Author: John A. Litwinski

Immigration Is Changing America Less than You Think

Few issues dominate current American politics more than immigration. Images of migrants illegally crossing the southern border, and the detainment of those caught by the border patrol, animate both the Left and Right. Central to this debate is America’s large Hispanic and Latino population, mostly driven by decades of immigration from Mexico and Central America. (The terms “Hispanic” and “Latino” largely but not entirely overlap). The famous “melting pot” metaphor for assimilation has given way to more sectarian hopes by Democrats that the new arrivals will amplify their numbers, and to fears by Republicans that they will be outvoted. The hopes of the Left were perhaps most famously encapsulated in Ruy Teixeira and John B. Judis’s highly influential 2002 book, The Emerging Democratic Majority, which forecast a new progressive era largely based on demographic changes. On the Right, white Americans’ fears of becoming a minority in the coming decades helped propel Donald Trump into the White House. Yet from a certain standpoint, the influx of immigrants has changed America far less than imagined. One measure …

The Problem With Poland’s New Holocaust Law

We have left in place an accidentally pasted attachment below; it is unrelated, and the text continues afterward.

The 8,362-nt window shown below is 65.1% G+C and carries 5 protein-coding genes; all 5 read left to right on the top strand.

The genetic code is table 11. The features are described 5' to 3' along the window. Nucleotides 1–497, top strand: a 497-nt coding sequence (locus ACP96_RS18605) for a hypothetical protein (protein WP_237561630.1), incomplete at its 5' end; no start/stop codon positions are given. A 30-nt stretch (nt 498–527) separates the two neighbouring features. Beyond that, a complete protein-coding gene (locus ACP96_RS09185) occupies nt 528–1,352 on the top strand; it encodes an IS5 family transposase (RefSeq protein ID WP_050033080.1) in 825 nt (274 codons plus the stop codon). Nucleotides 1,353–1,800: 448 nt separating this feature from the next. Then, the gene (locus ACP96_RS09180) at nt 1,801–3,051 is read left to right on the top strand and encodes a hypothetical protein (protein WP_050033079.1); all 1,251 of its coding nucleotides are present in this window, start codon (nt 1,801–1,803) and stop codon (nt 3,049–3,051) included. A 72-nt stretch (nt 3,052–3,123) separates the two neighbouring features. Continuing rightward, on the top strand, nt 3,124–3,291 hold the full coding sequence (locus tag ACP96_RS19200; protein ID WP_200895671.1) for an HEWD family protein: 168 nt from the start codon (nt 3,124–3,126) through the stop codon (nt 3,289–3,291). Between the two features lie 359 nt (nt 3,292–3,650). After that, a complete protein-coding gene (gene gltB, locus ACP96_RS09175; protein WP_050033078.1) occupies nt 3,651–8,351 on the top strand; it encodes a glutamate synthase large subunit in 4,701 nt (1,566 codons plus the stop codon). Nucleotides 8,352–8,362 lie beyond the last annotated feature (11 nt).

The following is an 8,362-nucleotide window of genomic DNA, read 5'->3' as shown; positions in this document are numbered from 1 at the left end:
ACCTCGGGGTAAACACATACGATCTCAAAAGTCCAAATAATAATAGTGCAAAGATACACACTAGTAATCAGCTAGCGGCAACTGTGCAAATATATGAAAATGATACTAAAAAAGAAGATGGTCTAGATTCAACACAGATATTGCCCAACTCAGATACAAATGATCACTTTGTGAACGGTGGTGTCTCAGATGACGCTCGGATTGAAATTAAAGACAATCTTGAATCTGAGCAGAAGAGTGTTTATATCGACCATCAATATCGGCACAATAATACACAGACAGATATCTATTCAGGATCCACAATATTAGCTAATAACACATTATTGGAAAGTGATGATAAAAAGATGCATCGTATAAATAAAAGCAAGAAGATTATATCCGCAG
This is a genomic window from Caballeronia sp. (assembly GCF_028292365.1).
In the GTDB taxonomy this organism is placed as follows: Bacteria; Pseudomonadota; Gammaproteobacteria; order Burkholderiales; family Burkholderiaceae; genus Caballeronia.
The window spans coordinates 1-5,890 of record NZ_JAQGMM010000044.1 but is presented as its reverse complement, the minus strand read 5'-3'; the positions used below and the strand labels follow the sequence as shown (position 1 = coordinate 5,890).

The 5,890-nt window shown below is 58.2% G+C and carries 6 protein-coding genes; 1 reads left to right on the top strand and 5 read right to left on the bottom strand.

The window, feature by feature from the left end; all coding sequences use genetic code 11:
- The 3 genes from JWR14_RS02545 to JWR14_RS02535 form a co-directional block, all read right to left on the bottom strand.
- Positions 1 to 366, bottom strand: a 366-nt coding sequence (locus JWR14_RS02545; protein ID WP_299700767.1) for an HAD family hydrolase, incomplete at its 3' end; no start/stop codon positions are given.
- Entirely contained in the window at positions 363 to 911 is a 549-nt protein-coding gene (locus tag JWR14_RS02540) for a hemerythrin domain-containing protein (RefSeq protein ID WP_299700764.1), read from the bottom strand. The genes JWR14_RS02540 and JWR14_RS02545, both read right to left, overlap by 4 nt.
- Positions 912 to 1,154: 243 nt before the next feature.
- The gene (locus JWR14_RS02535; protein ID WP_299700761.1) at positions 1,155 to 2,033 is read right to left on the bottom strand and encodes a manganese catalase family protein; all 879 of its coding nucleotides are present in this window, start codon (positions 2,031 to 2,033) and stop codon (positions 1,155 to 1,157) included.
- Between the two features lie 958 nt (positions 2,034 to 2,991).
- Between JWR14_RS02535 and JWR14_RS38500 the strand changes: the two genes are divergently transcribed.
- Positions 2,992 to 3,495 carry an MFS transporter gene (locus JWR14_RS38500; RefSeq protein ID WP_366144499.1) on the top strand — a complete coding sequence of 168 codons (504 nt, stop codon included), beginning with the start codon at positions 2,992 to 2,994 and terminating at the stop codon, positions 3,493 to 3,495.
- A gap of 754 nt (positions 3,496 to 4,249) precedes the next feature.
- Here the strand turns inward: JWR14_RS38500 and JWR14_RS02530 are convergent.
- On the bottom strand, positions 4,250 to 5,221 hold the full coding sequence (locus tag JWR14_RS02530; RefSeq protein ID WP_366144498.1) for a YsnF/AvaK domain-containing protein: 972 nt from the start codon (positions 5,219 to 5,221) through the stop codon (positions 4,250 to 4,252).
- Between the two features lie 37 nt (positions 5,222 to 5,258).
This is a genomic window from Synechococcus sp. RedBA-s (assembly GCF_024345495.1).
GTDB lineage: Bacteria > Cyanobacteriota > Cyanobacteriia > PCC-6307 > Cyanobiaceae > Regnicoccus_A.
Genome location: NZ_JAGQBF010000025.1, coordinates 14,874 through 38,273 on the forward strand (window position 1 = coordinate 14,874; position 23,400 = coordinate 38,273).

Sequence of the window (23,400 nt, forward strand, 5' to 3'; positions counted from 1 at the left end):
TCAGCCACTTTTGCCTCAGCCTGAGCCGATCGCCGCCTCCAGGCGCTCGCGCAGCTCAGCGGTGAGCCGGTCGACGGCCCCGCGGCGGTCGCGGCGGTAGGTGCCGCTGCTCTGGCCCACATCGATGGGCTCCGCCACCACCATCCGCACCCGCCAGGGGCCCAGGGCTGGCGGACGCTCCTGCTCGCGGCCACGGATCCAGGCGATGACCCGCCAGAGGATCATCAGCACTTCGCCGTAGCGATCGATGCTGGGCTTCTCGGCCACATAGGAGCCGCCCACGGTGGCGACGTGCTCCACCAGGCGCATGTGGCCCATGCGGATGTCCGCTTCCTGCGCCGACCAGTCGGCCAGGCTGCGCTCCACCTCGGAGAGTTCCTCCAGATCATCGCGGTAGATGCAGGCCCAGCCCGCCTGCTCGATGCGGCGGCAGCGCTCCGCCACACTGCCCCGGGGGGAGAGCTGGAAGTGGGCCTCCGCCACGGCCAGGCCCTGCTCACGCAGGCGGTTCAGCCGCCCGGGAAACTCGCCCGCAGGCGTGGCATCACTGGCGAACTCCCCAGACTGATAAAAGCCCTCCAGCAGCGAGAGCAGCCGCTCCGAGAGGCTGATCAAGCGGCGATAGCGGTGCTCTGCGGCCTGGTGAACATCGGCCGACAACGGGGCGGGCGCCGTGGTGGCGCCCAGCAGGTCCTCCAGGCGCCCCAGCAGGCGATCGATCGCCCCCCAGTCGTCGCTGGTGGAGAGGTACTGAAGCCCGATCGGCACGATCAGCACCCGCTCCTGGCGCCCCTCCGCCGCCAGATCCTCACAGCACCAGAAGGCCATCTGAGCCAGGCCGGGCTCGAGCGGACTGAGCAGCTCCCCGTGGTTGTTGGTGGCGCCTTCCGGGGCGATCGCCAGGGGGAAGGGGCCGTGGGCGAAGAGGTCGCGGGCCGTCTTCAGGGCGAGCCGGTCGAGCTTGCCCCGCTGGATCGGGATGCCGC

On Tuesday, Poland’s president signed a controversial bill into law allowing punishment of up to 3 years in prison for any person who claims “that the Polish Nation or the Republic of Poland is responsible or co-responsible for Nazi crimes committed by the Third Reich.” This development has sparked an angry debate, particularly in Poland and Israel, over the tragic history of Poles and Jews during the Second World War. But the new law cannot be understood without an appreciation of the unique context from which it emerged. The following points bear consideration: The 1939-1945 occupation of Poland by Nazi Germany, which organized the worst genocide the world has ever seen. The subsequent 44 years of Communist rule, during which Poles were taught only that they helped Jews during the war and that discussion of contrary facts was forbidden. The opening up of Polish society after 1989, including revelations of cases where Poles persecuted and killed Jews. The careless use of the phrase “Polish death camps” by Western politicians and media to refer to Nazi-run camps like Auschwitz. …